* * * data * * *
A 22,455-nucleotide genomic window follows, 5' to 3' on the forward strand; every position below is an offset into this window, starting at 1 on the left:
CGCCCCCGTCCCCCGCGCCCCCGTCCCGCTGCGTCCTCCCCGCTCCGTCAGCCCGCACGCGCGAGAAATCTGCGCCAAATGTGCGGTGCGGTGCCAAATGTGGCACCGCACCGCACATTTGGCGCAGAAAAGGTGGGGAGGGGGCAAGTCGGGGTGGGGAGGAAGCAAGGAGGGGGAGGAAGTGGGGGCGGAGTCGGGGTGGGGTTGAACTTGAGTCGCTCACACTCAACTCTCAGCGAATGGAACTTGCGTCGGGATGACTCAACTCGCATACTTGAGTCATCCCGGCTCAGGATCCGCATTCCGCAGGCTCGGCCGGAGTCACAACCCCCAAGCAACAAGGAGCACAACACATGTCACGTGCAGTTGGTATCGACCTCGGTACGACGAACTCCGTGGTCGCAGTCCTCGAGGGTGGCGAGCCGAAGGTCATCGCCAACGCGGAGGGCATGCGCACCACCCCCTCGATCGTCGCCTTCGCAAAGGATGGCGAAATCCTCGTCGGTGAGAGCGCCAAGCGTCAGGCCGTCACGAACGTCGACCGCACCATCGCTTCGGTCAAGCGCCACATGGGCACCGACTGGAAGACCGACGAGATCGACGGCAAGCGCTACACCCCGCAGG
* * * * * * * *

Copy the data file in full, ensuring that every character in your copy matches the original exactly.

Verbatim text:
A 22,455-nucleotide genomic window follows, 5' to 3' on the forward strand; every position below is an offset into this window, starting at 1 on the left:
CGCCCCCGTCCCCCGCGCCCCCGTCCCGCTGCGTCCTCCCCGCTCCGTCAGCCCGCACGCGCGAGAAATCTGCGCCAAATGTGCGGTGCGGTGCCAAATGTGGCACCGCACCGCACATTTGGCGCAGAAAAGGTGGGGAGGGGGCAAGTCGGGGTGGGGAGGAAGCAAGGAGGGGGAGGAAGTGGGGGCGGAGTCGGGGTGGGGTTGAACTTGAGTCGCTCACACTCAACTCTCAGCGAATGGAACTTGCGTCGGGATGACTCAACTCGCATACTTGAGTCATCCCGGCTCAGGATCCGCATTCCGCAGGCTCGGCCGGAGTCACAACCCCCAAGCAACAAGGAGCACAACACATGTCACGTGCAGTTGGTATCGACCTCGGTACGACGAACTCCGTGGTCGCAGTCCTCGAGGGTGGCGAGCCGAAGGTCATCGCCAACGCGGAGGGCATGCGCACCACCCCCTCGATCGTCGCCTTCGCAAAGGATGGCGAAATCCTCGTCGGTGAGAGCGCCAAGCGTCAGGCCGTCACGAACGTCGACCGCACCATCGCTTCGGTCAAGCGCCACATGGGCACCGACTGGAAGACCGACGAGATCGACGGCAAGCGCTACACCCCGCAGG